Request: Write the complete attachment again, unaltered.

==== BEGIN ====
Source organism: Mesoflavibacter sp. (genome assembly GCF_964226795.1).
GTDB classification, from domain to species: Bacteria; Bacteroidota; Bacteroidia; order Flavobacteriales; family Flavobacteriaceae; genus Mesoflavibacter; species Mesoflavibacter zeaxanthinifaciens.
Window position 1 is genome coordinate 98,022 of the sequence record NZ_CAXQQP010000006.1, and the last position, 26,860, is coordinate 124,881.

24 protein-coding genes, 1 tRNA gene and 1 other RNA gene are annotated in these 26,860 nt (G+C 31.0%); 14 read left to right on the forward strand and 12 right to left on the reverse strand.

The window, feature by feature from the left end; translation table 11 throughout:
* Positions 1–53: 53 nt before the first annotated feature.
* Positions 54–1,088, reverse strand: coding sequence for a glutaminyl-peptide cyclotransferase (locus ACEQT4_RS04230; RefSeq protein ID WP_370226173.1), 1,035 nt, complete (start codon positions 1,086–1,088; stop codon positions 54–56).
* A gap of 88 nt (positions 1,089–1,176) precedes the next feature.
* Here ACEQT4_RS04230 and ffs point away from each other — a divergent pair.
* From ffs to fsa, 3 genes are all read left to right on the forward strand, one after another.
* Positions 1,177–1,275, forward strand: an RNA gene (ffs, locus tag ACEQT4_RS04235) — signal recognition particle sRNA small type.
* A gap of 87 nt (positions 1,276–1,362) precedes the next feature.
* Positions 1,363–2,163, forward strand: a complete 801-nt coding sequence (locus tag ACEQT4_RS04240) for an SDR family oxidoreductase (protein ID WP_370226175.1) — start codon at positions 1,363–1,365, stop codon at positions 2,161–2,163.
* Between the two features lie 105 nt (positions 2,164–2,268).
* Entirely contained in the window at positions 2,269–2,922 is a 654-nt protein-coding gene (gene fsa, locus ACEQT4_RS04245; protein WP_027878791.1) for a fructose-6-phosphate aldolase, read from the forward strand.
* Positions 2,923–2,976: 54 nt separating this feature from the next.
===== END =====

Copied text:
Source organism: Mesoflavibacter sp. (genome assembly GCF_964226795.1).
GTDB classification, from domain to species: Bacteria; Bacteroidota; Bacteroidia; order Flavobacteriales; family Flavobacteriaceae; genus Mesoflavibacter; species Mesoflavibacter zeaxanthinifaciens.
Window position 1 is genome coordinate 98,022 of the sequence record NZ_CAXQQP010000006.1, and the last position, 26,860, is coordinate 124,881.

24 protein-coding genes, 1 tRNA gene and 1 other RNA gene are annotated in these 26,860 nt (G+C 31.0%); 14 read left to right on the forward strand and 12 right to left on the reverse strand.

The window, feature by feature from the left end; translation table 11 throughout:
* Positions 1–53: 53 nt before the first annotated feature.
* Positions 54–1,088, reverse strand: coding sequence for a glutaminyl-peptide cyclotransferase (locus ACEQT4_RS04230; RefSeq protein ID WP_370226173.1), 1,035 nt, complete (start codon positions 1,086–1,088; stop codon positions 54–56).
* A gap of 88 nt (positions 1,089–1,176) precedes the next feature.
* Here ACEQT4_RS04230 and ffs point away from each other — a divergent pair.
* From ffs to fsa, 3 genes are all read left to right on the forward strand, one after another.
* Positions 1,177–1,275, forward strand: an RNA gene (ffs, locus tag ACEQT4_RS04235) — signal recognition particle sRNA small type.
* A gap of 87 nt (positions 1,276–1,362) precedes the next feature.
* Positions 1,363–2,163, forward strand: a complete 801-nt coding sequence (locus tag ACEQT4_RS04240) for an SDR family oxidoreductase (protein ID WP_370226175.1) — start codon at positions 1,363–1,365, stop codon at positions 2,161–2,163.
* Between the two features lie 105 nt (positions 2,164–2,268).
* Entirely contained in the window at positions 2,269–2,922 is a 654-nt protein-coding gene (gene fsa, locus ACEQT4_RS04245; protein WP_027878791.1) for a fructose-6-phosphate aldolase, read from the forward strand.
* Positions 2,923–2,976: 54 nt separating this feature from the next.